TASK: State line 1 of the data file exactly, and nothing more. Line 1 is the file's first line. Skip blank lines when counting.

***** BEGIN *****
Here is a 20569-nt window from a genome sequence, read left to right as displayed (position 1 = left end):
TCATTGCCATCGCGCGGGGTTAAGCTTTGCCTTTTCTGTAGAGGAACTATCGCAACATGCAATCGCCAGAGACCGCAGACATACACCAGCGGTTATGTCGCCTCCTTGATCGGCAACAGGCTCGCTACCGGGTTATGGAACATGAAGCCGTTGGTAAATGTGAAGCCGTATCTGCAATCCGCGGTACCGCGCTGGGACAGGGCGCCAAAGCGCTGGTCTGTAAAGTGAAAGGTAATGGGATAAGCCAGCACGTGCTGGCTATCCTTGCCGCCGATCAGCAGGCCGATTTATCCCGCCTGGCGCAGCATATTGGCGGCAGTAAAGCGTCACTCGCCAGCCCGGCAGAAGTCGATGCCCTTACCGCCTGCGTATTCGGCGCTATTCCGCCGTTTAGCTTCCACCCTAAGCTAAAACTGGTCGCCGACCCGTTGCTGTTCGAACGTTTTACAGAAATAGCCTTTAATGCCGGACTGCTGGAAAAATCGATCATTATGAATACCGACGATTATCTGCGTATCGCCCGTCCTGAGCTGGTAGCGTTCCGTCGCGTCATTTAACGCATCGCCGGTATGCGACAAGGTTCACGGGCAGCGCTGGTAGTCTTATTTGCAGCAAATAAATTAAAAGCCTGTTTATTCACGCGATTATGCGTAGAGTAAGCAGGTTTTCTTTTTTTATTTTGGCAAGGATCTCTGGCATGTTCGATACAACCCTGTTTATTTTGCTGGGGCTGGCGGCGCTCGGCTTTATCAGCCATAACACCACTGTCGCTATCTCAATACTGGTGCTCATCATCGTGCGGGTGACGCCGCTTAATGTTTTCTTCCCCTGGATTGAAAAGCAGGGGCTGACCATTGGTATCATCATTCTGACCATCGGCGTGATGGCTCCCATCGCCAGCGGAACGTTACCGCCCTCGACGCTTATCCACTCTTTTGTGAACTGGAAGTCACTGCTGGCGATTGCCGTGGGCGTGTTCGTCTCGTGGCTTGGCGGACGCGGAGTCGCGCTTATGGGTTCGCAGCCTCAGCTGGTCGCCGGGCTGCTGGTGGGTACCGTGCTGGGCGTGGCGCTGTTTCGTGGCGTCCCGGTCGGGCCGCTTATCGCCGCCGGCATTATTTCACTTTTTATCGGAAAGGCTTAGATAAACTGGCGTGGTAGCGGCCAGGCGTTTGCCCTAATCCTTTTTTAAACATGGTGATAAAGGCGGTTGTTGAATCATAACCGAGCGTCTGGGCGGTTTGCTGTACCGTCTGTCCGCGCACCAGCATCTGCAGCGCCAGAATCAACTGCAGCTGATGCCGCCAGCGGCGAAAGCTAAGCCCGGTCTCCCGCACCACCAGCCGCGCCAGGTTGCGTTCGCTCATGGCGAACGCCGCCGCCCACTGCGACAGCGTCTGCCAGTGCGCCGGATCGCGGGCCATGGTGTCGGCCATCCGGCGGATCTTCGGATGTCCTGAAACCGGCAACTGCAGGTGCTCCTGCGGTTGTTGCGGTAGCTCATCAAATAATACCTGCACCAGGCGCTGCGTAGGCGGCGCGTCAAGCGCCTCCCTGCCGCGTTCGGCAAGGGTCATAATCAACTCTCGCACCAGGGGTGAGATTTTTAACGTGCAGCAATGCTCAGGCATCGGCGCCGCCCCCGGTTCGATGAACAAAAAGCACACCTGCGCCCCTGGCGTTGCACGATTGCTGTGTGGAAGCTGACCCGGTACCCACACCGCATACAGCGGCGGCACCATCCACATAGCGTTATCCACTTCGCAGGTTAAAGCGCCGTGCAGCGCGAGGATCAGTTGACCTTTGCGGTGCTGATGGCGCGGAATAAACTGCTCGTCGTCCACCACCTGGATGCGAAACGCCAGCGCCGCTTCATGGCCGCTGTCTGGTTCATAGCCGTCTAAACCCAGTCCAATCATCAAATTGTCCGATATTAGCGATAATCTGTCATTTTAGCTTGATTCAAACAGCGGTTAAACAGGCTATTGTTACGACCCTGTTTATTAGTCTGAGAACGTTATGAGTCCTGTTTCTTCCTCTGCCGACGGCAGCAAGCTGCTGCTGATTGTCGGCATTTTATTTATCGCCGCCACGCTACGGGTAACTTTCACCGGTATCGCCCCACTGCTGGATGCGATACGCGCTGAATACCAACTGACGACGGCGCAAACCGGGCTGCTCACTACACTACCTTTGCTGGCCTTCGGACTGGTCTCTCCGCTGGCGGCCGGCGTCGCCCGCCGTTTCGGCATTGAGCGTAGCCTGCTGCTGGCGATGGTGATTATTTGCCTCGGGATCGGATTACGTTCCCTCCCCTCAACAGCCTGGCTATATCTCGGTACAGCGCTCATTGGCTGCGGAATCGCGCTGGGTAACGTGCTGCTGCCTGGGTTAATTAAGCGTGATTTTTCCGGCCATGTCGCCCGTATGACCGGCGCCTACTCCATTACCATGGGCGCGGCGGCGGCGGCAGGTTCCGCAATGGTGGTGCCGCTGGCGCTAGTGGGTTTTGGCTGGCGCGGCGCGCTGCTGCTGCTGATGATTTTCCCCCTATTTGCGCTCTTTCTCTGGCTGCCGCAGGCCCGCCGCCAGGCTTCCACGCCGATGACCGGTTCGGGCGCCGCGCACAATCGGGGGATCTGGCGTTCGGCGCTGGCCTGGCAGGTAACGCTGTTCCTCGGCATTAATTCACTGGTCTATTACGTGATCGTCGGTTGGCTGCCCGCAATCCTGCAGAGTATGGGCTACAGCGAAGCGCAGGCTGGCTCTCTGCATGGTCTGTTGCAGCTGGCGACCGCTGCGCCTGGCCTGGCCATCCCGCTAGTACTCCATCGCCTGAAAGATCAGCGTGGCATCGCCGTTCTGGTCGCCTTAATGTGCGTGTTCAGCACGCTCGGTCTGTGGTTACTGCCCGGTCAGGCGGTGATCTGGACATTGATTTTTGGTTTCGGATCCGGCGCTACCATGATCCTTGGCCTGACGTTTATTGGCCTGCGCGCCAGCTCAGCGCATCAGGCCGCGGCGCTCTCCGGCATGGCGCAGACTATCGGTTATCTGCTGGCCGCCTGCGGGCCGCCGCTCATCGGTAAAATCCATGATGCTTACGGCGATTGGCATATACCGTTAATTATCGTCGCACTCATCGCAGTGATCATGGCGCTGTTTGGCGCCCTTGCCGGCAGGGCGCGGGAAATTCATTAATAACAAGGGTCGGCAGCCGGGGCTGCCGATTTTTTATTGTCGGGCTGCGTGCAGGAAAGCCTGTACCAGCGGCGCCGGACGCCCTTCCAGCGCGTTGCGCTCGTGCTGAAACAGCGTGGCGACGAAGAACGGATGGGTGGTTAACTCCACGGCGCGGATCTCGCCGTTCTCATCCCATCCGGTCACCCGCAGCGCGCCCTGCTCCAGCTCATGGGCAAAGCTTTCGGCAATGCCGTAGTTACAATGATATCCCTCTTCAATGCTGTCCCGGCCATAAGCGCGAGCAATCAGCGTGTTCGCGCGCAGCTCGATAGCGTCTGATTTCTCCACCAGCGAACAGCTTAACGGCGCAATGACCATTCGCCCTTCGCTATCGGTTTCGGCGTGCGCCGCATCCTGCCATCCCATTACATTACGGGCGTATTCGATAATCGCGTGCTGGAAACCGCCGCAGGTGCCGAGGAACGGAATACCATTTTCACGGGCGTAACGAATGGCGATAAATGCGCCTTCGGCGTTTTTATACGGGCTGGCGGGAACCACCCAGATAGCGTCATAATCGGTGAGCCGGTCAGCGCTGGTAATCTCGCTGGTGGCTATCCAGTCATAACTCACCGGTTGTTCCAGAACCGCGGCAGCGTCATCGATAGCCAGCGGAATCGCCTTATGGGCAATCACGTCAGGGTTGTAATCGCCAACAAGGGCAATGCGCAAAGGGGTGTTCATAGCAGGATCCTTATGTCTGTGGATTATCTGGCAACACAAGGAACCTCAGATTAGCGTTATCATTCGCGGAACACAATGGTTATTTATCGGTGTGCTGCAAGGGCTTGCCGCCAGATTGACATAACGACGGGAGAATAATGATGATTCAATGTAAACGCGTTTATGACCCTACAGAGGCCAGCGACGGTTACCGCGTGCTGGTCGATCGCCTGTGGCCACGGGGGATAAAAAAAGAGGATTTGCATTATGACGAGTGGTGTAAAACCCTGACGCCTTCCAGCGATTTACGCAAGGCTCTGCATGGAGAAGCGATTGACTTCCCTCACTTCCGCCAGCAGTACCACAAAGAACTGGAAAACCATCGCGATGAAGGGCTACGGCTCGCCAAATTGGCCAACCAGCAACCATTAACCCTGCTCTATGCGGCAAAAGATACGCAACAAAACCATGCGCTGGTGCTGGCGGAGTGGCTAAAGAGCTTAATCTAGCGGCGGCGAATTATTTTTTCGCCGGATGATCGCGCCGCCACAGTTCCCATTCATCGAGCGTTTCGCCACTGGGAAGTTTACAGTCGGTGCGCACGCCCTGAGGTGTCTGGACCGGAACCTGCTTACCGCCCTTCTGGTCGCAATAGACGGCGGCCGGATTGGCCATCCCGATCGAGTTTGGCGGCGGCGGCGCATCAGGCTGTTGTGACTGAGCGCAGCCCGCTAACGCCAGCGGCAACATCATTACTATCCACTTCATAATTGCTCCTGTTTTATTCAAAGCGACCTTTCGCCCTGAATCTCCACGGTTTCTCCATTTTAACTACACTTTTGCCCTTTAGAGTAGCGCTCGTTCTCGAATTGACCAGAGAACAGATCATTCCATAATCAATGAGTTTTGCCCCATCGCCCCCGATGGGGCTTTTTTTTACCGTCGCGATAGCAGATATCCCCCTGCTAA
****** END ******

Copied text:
Here is a 20569-nt window from a genome sequence, read left to right as displayed (position 1 = left end):